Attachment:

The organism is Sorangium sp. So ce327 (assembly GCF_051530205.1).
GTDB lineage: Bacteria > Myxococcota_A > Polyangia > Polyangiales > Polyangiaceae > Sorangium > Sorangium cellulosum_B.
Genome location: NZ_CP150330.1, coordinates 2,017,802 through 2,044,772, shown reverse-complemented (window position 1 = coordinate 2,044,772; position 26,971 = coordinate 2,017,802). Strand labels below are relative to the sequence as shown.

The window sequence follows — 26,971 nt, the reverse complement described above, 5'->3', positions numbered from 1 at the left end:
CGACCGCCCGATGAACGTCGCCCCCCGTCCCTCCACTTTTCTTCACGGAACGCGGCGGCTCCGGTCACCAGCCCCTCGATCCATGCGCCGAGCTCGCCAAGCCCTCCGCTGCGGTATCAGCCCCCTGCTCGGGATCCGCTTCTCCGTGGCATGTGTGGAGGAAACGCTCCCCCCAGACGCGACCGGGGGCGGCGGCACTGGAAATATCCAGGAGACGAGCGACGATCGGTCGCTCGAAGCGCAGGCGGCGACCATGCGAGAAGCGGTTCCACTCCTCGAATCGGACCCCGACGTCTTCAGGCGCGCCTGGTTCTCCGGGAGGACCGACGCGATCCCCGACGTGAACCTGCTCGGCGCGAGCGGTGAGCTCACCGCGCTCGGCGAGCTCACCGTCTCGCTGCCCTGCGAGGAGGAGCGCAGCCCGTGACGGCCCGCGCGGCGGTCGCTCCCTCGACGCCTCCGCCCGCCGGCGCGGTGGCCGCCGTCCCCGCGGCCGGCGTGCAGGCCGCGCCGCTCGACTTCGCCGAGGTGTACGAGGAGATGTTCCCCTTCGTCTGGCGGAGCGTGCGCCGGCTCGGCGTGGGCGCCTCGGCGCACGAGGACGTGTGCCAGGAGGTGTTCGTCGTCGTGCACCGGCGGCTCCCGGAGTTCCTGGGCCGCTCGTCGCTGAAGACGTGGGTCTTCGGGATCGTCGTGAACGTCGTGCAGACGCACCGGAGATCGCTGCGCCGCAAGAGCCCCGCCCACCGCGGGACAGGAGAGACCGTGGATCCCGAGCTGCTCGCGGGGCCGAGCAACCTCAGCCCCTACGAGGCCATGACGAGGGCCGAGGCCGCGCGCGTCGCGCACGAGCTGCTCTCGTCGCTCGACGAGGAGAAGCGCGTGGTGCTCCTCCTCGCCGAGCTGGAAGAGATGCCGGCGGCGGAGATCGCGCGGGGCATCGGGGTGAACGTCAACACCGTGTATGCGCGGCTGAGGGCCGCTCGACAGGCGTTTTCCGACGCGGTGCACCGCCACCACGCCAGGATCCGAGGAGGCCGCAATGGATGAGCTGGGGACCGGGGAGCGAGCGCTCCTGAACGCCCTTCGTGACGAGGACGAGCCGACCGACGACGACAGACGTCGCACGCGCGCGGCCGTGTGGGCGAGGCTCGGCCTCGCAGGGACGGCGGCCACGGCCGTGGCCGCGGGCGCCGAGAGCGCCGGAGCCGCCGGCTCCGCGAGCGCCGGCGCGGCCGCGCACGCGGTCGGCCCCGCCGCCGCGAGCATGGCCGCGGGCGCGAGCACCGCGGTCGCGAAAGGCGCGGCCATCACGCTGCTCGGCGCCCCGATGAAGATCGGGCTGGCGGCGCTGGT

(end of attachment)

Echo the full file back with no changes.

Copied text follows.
The organism is Sorangium sp. So ce327 (assembly GCF_051530205.1).
GTDB lineage: Bacteria > Myxococcota_A > Polyangia > Polyangiales > Polyangiaceae > Sorangium > Sorangium cellulosum_B.
Genome location: NZ_CP150330.1, coordinates 2,017,802 through 2,044,772, shown reverse-complemented (window position 1 = coordinate 2,044,772; position 26,971 = coordinate 2,017,802). Strand labels below are relative to the sequence as shown.

The window sequence follows — 26,971 nt, the reverse complement described above, 5'->3', positions numbered from 1 at the left end:
CGACCGCCCGATGAACGTCGCCCCCCGTCCCTCCACTTTTCTTCACGGAACGCGGCGGCTCCGGTCACCAGCCCCTCGATCCATGCGCCGAGCTCGCCAAGCCCTCCGCTGCGGTATCAGCCCCCTGCTCGGGATCCGCTTCTCCGTGGCATGTGTGGAGGAAACGCTCCCCCCAGACGCGACCGGGGGCGGCGGCACTGGAAATATCCAGGAGACGAGCGACGATCGGTCGCTCGAAGCGCAGGCGGCGACCATGCGAGAAGCGGTTCCACTCCTCGAATCGGACCCCGACGTCTTCAGGCGCGCCTGGTTCTCCGGGAGGACCGACGCGATCCCCGACGTGAACCTGCTCGGCGCGAGCGGTGAGCTCACCGCGCTCGGCGAGCTCACCGTCTCGCTGCCCTGCGAGGAGGAGCGCAGCCCGTGACGGCCCGCGCGGCGGTCGCTCCCTCGACGCCTCCGCCCGCCGGCGCGGTGGCCGCCGTCCCCGCGGCCGGCGTGCAGGCCGCGCCGCTCGACTTCGCCGAGGTGTACGAGGAGATGTTCCCCTTCGTCTGGCGGAGCGTGCGCCGGCTCGGCGTGGGCGCCTCGGCGCACGAGGACGTGTGCCAGGAGGTGTTCGTCGTCGTGCACCGGCGGCTCCCGGAGTTCCTGGGCCGCTCGTCGCTGAAGACGTGGGTCTTCGGGATCGTCGTGAACGTCGTGCAGACGCACCGGAGATCGCTGCGCCGCAAGAGCCCCGCCCACCGCGGGACAGGAGAGACCGTGGATCCCGAGCTGCTCGCGGGGCCGAGCAACCTCAGCCCCTACGAGGCCATGACGAGGGCCGAGGCCGCGCGCGTCGCGCACGAGCTGCTCTCGTCGCTCGACGAGGAGAAGCGCGTGGTGCTCCTCCTCGCCGAGCTGGAAGAGATGCCGGCGGCGGAGATCGCGCGGGGCATCGGGGTGAACGTCAACACCGTGTATGCGCGGCTGAGGGCCGCTCGACAGGCGTTTTCCGACGCGGTGCACCGCCACCACGCCAGGATCCGAGGAGGCCGCAATGGATGAGCTGGGGACCGGGGAGCGAGCGCTCCTGAACGCCCTTCGTGACGAGGACGAGCCGACCGACGACGACAGACGTCGCACGCGCGCGGCCGTGTGGGCGAGGCTCGGCCTCGCAGGGACGGCGGCCACGGCCGTGGCCGCGGGCGCCGAGAGCGCCGGAGCCGCCGGCTCCGCGAGCGCCGGCGCGGCCGCGCACGCGGTCGGCCCCGCCGCCGCGAGCATGGCCGCGGGCGCGAGCACCGCGGTCGCGAAAGGCGCGGCCATCACGCTGCTCGGCGCCCCGATGAAGATCGGGCTGGCGGCGCTGGT